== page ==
Whew! The NIRSA Annual Conference for 2019 is over and it’s time to get back to doing what we do day in and day out: supporting a health and wellbeing revolution by serving our students and campus communities. Conference week is always so rewarding, energizing, educational, and…let’s be honest, exhausting! Taking a page out of the Tom Brady playbook, I could use a nap! The record-breaking quarterback “firmly believe[s] that sleep and recovery are critical aspects of an effective and holistic training program.”

The importance of recovery

The dictionary definition of recovery is fairly straightforward:

Recovery: noun, plural re·cov·er·ies.

  1. an act of recovering.
  2. the regaining of or possibility of regaining something lost or taken away.
  3. restoration or return to health from sickness.
  4. restoration or return to any former and better state or
  5. time required for recovering.
  6. something that is gained in recovering.

However, looking at some of the related words to recovery really got me thinking.

Related words for recovery

return, improvement, resumption, readjustment, restoration, reconstruction, rehabilitation, resurgence, recuperation, revival, renewal, healing, comeback, rescue, rebound, upturn, gain, recreation, reformation, replacement

The following five words really resonated with me in the wake of our shared NIRSA Annual Conference experience in Boston:

  • Improvement – after you returned from Boston and rested, did you spend time reflecting on the things you learned that might help you improve yourself? Your programs? Your services?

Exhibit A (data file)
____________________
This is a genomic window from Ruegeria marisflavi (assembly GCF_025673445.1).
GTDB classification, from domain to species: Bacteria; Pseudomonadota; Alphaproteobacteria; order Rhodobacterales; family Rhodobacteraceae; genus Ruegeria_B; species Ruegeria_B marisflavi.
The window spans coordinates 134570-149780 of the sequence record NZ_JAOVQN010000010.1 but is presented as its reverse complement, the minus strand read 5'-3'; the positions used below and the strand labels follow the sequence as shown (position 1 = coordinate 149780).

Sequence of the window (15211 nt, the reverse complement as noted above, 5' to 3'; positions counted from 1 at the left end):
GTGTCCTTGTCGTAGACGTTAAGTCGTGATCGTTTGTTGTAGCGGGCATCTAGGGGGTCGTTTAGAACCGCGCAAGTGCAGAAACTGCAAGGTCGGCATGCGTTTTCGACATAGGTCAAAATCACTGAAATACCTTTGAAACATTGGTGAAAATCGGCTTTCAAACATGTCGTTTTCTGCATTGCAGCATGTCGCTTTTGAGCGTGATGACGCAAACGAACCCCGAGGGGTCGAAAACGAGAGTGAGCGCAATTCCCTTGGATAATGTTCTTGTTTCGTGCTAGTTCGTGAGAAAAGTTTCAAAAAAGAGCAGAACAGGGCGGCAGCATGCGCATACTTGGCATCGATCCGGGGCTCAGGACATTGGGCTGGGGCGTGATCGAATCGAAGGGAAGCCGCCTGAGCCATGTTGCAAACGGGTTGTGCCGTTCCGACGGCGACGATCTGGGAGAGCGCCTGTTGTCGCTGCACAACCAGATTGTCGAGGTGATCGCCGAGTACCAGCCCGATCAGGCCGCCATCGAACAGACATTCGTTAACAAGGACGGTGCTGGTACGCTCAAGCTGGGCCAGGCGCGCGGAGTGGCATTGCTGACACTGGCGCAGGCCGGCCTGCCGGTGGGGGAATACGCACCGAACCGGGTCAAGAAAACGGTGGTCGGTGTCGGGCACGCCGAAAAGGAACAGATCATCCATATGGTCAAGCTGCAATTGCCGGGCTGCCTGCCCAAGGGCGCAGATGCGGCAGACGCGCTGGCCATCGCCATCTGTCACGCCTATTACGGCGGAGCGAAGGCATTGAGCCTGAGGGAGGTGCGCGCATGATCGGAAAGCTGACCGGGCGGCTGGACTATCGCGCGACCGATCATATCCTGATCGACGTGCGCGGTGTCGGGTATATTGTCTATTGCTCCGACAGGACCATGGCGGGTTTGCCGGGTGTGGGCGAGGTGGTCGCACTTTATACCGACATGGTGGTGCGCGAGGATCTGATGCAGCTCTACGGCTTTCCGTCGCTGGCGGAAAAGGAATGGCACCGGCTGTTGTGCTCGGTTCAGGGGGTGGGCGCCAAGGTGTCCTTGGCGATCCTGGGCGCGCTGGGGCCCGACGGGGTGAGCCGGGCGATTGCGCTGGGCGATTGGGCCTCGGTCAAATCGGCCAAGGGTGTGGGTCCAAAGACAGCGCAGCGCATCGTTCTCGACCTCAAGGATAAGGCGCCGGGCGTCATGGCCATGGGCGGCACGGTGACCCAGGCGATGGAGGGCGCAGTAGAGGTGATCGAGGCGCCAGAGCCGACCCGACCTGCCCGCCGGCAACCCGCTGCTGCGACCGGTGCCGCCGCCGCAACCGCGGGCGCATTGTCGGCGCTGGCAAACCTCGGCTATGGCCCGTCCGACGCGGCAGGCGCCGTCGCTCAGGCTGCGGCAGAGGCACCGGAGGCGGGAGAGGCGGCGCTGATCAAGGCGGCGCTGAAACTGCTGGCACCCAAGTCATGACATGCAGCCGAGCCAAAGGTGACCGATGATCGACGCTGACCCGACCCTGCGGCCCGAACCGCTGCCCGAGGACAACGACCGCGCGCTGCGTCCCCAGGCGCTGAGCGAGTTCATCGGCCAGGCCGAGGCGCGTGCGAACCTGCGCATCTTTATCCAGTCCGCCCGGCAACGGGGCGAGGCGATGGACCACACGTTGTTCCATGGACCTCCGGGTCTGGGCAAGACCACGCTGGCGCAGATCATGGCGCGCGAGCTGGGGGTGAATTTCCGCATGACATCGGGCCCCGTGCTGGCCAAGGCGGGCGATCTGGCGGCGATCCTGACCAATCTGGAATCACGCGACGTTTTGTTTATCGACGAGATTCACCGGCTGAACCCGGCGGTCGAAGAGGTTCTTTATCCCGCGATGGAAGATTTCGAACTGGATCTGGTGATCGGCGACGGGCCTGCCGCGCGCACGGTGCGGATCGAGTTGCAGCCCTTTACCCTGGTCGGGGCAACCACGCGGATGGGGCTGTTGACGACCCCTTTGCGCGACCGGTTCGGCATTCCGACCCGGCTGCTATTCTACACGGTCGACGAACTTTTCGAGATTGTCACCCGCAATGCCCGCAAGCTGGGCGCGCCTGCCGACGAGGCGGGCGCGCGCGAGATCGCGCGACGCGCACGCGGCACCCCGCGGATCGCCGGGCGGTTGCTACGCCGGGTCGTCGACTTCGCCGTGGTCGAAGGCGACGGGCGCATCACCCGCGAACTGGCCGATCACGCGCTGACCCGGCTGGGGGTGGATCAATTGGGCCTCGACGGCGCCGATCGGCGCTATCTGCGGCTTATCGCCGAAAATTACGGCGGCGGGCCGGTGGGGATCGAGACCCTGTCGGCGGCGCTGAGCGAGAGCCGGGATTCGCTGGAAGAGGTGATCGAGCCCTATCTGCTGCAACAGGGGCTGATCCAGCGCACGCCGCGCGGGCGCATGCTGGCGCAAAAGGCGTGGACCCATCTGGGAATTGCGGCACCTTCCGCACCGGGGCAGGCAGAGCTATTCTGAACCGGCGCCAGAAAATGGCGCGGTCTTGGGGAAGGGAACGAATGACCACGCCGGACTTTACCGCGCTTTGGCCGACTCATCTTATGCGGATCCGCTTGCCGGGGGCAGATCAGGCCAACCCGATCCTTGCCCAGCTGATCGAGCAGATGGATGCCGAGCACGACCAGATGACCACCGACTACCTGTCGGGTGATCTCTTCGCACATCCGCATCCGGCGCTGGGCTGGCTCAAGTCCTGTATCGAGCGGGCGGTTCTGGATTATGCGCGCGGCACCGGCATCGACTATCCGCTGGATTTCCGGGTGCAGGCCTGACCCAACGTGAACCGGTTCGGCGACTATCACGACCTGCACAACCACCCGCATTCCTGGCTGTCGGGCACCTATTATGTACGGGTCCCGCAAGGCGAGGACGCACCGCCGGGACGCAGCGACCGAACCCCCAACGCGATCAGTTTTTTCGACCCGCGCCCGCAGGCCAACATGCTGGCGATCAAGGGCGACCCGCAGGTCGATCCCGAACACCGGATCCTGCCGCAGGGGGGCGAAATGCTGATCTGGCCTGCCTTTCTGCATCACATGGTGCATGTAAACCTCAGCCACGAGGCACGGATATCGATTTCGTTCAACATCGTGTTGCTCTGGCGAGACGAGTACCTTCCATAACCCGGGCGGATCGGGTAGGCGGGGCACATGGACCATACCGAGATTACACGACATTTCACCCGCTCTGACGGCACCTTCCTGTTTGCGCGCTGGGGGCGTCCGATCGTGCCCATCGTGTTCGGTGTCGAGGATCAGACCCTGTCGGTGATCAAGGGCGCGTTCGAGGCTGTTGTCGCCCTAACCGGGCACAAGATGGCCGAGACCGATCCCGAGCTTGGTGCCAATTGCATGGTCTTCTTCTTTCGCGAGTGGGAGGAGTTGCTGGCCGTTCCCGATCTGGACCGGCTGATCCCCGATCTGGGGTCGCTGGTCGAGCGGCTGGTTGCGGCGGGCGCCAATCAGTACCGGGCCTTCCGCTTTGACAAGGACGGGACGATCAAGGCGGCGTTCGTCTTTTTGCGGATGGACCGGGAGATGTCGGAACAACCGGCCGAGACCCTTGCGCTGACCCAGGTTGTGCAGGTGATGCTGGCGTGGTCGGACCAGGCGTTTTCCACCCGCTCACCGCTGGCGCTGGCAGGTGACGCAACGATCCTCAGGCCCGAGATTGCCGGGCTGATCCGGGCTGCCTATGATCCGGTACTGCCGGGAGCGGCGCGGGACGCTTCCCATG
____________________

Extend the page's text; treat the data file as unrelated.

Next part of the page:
• Readjustment – Did you find the need or the desire to adjust how you build inclusive environments? How you interact with colleagues? How you serve students?
  • Resurgence – Are you stronger, more knowledgeable, or more inspired than before conference to do what you can to better someone else’s experience with you, where you are now?
  • Revival – Did you experience an awakening to a new idea? Did you discover a new motivation or a new urgency to make an impact on students’ lives?
  • Recreation – This is at the heart of what we do as a profession! Were you able to re-create your passion for the work we do?

I confess that I initially found myself a little surprised to see recreation listed among the words related to recovery. But, it offers me a new lens through which to view our recreation programs and services. Are they offered in such a way that students (and staff) can use them to recover? Recover from stress? From a lack of friends? From the woes of sedentary lifestyles? From bad decisions? Or from the many other ruts we can sometimes fall into?

I know that it can be tempting to see our facilities as bastions of happiness, as a place where participants can come to have fun in a safe, inclusive space. But, maybe, some of our folks just need a space to recover from a world that has beat them down or from situations that are out of their control yet impact them greatly. As much as they need a place to recreate, some members of our campus communities also need a place to recover from self-doubt and judgement. Can we be that as well as the fun place to hang out? These are all good questions for us as recreation professionals to reflect upon.

After seeing so many members of my NIRSA family in the same place—striving to learn new ways to serve our students, excited to connect and share ideas, serving our Association in so many ways—I am positive that the answer is a resounding YES!